Don Moen was a favorite of mine in those days. Today’s Christian young people barely know him, or don’t know him at all, but in those days Don was huge. I had a CD of his hit songs, and played it over and over again. I can still remember that when the song “Celebrate Jesus” came on it meant that the CD was over, and I had listened to about an hour of music without falling asleep. After that song concluded I would get up and put on another CD.

Even in My Darkest Hour…

The song that meant most to me from that album was the song, “I Will Sing.” Some of the lyrics that were especially touching were:

… I don't know what to say
And I don't know where to start
But as You give the grace
With all that's in my heart
I will sing, yes, I will praise, even in my darkest hour
Through the sorrow and the pain
I will sing, I will praise, lift my hands to honor You
Because Your word is true, I will sing…

I can distinctly remember once lifting my hands to the Lord while in bed as that song played. I lifted them, not in some kind of exultant sense of victory, not because I was feeling so much of God at the time, but as an act of faith. I had preached often on the necessity of praising God even in our darkest seasons, and now it was time to practice what I had preached.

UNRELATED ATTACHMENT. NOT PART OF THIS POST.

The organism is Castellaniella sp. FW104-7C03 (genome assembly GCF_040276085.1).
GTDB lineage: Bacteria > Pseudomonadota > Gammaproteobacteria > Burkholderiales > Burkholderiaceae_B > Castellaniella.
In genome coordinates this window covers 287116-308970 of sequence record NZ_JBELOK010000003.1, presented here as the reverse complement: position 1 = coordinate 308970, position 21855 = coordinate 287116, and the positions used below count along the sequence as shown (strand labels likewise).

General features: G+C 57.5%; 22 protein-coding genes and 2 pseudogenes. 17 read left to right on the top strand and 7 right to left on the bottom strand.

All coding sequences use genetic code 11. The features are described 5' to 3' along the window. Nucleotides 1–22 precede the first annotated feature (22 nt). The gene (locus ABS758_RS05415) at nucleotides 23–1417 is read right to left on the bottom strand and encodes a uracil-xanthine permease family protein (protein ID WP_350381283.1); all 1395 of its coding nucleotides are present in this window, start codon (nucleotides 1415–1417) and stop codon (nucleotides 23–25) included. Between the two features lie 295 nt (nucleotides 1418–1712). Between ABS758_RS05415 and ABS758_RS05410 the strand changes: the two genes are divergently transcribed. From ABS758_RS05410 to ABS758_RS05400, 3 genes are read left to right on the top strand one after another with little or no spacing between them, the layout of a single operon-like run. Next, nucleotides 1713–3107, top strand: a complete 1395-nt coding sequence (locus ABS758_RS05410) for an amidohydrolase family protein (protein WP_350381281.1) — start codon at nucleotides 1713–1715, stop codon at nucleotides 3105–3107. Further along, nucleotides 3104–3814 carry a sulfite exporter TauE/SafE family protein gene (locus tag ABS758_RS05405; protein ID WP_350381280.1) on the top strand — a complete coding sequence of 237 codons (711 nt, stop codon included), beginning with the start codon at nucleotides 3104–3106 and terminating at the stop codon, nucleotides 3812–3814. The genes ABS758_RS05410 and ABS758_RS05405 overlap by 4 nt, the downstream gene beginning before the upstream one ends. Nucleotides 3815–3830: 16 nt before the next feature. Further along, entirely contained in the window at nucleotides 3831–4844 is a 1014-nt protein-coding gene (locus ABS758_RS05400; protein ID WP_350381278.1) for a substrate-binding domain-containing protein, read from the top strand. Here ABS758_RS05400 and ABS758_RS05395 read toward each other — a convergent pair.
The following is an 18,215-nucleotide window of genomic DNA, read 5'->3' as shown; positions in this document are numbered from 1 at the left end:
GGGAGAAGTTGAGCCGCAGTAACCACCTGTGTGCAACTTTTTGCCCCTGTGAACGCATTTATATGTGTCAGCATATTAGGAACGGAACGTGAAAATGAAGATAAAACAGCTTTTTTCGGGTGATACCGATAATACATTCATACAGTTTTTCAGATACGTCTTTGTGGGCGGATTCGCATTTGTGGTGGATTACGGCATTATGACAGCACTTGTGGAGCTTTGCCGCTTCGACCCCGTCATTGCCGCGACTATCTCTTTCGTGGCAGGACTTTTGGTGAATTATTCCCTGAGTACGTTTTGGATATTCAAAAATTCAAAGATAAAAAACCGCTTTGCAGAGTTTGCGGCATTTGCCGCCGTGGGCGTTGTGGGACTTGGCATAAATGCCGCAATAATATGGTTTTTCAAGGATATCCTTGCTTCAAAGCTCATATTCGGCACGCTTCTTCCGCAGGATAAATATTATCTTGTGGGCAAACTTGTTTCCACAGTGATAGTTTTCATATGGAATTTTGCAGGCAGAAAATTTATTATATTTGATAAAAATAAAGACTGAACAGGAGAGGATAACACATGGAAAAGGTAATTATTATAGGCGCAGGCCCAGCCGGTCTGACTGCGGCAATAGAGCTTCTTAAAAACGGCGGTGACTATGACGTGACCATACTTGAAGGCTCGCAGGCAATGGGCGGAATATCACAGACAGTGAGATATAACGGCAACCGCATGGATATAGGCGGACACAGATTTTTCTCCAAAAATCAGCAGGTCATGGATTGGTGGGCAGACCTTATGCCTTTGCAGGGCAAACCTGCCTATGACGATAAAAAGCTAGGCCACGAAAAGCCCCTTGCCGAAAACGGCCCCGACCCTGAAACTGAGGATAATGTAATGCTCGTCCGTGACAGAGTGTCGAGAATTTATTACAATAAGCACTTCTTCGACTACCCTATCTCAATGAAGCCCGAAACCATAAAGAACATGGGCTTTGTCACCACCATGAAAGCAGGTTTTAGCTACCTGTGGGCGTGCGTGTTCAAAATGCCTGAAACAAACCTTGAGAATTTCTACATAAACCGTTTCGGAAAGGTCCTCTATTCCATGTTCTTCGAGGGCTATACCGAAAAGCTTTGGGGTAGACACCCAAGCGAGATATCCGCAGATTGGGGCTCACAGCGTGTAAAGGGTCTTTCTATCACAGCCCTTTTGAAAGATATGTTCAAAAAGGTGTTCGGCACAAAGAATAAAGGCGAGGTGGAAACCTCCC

tea timeIt was in 2006 that I developed a practice which has continued until this day – I began a tea time with God. As I listened to all my new praise CDs I developed certain favorite songs, and decided to create my own playlist. After I had put together around forty minutes’ worth of my favorite songs, I started playing them each afternoon around 4:00 p. m. I would make myself a cup of tea, African style with cream, and enjoy a small snack. As the songs played I would sip my tea and talk to the Lord. It was a sweet break from my regular work, and it was during some of these tea times that the Lord’s presence would come upon me richly, as our loving, compassionate Jesus did His tender work of healing. There were times when His presence was so strong I would simply transfer from my recliner to the floor after the tea and snack were finished, and pray long past the length of my playlist. And sometimes God’s glory became so rich that at last words failed me and I would simply lie on the floor in the presence of the Holy Spirit, simply enjoying Him. Today I am up to eighteen separate playlists.